Grand Canyon National Park

Arriving at Grand Canyon we beelined for the Backcountry Permit office to see if there were any hikes available. Shannan had done some internet research so we had an idea of what was available and pounced on the opportunity for a 3 day hike, 1 day to get down to the river and stay at Bright Angel campground, 2 days to make the return hike back out of the canyon.

Sunset at Grand Canyon

Day 1

The vertical mile

The day begins earlier than planned, camping 'rim side' we find it cold and awake early enough to catch the 7am bus that will take us out to the start of our hike, the South Kaibab trailhead. This is to be the 11.3km path that takes us down almost 1.5km to the river below. We begin with a few switchbacks...

Switchbacks down the South Kaibab trail, Grand Canyon

The trail then rapidly descends into a series of switchbacks before easing off with some switchbacks. Elevation profile. This is a steep trail with very little cover as it follows a ridge down the canyon, the benefit of this is that it offers spectacular views of the canyon as you travel down and we were doing it in perfect weather so it was quite enjoyable. Mules are used to carry supplies and people down to Phantom Ranch, down at the river. They passed us a few times each day. While you are likely to find evidence of their passing anywhere along the track I swear the intensity of the evidence picked up before particularly harrowing corners.

We are plodding down the canyon with our heavy 3-day packs jarring our knees with each step, occasionally finding ourselves being passed by runners carrying just the water they need to reach their destination. We continue plodding on. We will have somewhere to stay when we arrive, they will have to run back up the canyon tonight or be planning to stay in Phantom Ranch. Phantom Ranch increases with appeal with each passing runner. We continue our plod, committed.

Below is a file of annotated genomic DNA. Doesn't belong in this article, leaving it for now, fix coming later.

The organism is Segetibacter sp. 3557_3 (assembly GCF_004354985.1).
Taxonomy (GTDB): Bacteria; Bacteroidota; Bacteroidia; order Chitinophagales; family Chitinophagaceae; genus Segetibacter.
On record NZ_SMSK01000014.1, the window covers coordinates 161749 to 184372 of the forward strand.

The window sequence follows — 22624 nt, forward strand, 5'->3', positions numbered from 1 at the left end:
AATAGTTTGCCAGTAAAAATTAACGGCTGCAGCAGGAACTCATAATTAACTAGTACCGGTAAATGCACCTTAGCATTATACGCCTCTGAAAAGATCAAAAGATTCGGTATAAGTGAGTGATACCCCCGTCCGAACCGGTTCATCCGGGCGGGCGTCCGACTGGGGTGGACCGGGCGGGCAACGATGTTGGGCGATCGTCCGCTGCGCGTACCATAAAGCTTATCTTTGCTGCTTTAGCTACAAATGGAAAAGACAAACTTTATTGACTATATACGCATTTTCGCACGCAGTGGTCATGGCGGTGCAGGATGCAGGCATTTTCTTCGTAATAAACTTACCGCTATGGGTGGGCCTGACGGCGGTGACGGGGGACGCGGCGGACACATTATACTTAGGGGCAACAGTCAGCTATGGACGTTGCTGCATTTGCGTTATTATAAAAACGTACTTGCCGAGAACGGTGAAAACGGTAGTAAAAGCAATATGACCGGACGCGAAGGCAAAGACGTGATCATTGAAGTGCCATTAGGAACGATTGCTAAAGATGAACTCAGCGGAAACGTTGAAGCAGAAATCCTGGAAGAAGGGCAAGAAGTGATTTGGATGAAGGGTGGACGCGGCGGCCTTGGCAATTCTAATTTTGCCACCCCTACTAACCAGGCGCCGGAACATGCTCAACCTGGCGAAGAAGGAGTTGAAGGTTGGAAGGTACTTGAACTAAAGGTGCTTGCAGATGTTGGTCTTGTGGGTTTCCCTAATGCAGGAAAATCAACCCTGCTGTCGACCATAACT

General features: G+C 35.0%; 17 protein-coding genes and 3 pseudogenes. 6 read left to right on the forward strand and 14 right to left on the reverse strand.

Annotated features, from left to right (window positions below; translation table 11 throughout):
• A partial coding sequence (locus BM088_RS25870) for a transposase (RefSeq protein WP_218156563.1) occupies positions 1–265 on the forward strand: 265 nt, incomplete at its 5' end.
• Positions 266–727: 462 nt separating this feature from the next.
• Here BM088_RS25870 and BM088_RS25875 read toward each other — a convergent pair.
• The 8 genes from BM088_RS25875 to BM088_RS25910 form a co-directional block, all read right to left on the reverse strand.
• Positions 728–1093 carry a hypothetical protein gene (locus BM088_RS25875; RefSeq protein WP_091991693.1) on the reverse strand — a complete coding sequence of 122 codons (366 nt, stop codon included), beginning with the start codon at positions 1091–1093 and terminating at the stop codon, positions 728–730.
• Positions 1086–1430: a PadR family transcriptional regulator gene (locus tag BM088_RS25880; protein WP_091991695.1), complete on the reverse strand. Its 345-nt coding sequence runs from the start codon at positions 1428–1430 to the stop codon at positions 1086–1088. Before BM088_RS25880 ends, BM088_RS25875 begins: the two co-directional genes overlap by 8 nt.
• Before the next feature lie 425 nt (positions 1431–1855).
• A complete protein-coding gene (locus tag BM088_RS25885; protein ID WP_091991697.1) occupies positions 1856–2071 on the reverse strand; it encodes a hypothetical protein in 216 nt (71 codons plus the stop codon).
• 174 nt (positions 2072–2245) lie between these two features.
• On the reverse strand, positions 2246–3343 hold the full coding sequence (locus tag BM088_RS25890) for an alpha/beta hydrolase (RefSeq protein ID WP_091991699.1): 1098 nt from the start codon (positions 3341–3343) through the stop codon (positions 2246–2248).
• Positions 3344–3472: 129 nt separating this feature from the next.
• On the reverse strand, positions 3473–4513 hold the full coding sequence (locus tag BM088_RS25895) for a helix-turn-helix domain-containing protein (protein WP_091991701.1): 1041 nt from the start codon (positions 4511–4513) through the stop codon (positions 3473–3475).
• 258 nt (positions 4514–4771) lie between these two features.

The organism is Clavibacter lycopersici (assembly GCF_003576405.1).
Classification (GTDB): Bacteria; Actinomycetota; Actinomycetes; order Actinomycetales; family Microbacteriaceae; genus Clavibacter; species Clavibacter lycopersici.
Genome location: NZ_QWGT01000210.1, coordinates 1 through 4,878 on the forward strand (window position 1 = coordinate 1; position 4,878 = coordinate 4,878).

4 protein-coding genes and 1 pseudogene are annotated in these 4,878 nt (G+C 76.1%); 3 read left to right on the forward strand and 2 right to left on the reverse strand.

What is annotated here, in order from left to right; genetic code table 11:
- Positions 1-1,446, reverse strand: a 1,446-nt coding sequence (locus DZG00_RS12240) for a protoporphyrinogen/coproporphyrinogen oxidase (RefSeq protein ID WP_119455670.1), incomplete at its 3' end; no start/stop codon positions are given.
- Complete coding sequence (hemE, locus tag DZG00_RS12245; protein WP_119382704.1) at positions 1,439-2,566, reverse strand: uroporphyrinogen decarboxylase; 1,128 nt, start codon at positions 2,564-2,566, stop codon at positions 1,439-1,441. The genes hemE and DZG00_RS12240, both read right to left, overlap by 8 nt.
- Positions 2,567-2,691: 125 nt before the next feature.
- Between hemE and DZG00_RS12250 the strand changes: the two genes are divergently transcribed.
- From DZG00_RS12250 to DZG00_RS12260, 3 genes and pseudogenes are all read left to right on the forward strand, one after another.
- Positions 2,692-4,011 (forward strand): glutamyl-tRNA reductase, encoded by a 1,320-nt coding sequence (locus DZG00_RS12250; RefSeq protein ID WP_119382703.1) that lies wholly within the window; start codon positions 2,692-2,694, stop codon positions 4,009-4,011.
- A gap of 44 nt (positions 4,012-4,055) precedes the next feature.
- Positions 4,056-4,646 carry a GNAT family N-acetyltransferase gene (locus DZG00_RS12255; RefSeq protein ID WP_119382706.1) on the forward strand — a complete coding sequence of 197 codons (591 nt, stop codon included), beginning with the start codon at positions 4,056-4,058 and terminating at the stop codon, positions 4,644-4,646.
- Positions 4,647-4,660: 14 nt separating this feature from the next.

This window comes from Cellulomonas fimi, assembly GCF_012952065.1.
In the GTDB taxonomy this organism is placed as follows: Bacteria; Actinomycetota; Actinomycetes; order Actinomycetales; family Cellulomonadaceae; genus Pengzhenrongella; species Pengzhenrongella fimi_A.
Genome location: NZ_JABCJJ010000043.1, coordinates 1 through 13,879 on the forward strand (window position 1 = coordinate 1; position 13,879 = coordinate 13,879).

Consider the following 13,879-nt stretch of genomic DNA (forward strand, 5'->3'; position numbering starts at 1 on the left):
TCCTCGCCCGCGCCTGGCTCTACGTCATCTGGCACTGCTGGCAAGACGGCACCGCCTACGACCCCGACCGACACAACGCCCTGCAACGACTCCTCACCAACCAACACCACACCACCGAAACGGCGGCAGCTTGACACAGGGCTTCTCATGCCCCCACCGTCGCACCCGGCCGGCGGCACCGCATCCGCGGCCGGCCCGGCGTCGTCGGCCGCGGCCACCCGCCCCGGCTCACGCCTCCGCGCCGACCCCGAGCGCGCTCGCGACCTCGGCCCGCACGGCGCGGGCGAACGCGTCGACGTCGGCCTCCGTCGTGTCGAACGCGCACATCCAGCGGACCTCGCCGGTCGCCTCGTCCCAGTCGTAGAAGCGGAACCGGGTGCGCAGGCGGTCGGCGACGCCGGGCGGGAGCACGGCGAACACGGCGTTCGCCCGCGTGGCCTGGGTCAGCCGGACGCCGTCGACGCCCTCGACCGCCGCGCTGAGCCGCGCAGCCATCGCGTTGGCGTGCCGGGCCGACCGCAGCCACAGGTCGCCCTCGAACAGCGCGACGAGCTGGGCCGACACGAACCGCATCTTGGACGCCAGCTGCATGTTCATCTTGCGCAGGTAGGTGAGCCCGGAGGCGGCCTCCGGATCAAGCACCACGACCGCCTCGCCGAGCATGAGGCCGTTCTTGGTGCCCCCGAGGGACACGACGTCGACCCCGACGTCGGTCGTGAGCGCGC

Our plod takes on a special significance with our first glimpse of the river around Skeleton Point. Hiking down the canyon provides a connection that simply viewing from the lookout points above didn't. One mile down over a 7 mile walk also provides some sore knees and jelly legs. 

One ton, 550 foot long cables used in the suspension bridge spanning the Colorado River.   GRCA Museum and Archives #10111

One ton, 550 foot long cables used in the suspension bridge spanning the Colorado River.

GRCA Museum and Archives #10111

Near the Bright Angel campsite by the Colorado River, our stop for the night, we crossed a bridge spanning the river, idly wondering how it had been constructed. Later the Ranger told us every piece was brought down either by man or mule in the 30's during the civil construction (the Great Depression was a real boon for the National Parks!). The 550 foot suspension cables being carried down the switchbacks on a long line of mens shoulders.

Which brings us to the Ranger Lectures! This was a particular treat for us as we are travelling outside the peak season that most visit the National Parks. Ranger Emily provided us with a lecture on the unique geology of the Colorado Plateau that has led to the formation of the Grand Canyon. SURE - Sedimentation, Uplift, River, Erosion (see, I was listening!). This was followed up by a lecture on the Kolb Brothers, photographers who played a large role in increasing the public awareness of the Grand Canyon. It was great to sit by the lantern light and hear stories of their daring exploits.

Between arriving at camp and the lectures we visited the canteen at Phantom Ranch. Even with the mild weather we had hiked in we downed our iced tea with vigour and even posted a postcard from the bottom of the Grand Canyon itself, to be carried up by Mule the next day.

Day 2

The steeper the trail, the prettier the view